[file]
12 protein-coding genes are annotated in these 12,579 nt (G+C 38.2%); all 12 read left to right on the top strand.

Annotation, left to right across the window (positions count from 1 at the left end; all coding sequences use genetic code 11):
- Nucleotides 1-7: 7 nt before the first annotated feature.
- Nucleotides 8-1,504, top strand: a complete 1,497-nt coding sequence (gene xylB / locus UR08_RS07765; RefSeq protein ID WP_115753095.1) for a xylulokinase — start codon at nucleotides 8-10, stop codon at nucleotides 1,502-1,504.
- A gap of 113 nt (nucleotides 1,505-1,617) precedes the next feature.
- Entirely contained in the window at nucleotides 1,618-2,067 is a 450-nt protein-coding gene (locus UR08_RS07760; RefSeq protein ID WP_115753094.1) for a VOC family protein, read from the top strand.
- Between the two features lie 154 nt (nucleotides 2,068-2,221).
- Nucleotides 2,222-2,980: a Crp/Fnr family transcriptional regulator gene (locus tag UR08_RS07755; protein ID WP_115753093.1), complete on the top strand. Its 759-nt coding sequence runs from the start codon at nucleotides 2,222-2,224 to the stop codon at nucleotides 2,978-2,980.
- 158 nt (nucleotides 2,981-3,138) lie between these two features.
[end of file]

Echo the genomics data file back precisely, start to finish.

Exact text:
12 protein-coding genes are annotated in these 12,579 nt (G+C 38.2%); all 12 read left to right on the top strand.

Annotation, left to right across the window (positions count from 1 at the left end; all coding sequences use genetic code 11):
- Nucleotides 1-7: 7 nt before the first annotated feature.
- Nucleotides 8-1,504, top strand: a complete 1,497-nt coding sequence (gene xylB / locus UR08_RS07765; RefSeq protein ID WP_115753095.1) for a xylulokinase — start codon at nucleotides 8-10, stop codon at nucleotides 1,502-1,504.
- A gap of 113 nt (nucleotides 1,505-1,617) precedes the next feature.
- Entirely contained in the window at nucleotides 1,618-2,067 is a 450-nt protein-coding gene (locus UR08_RS07760; RefSeq protein ID WP_115753094.1) for a VOC family protein, read from the top strand.
- Between the two features lie 154 nt (nucleotides 2,068-2,221).
- Nucleotides 2,222-2,980: a Crp/Fnr family transcriptional regulator gene (locus tag UR08_RS07755; protein ID WP_115753093.1), complete on the top strand. Its 759-nt coding sequence runs from the start codon at nucleotides 2,222-2,224 to the stop codon at nucleotides 2,978-2,980.
- 158 nt (nucleotides 2,981-3,138) lie between these two features.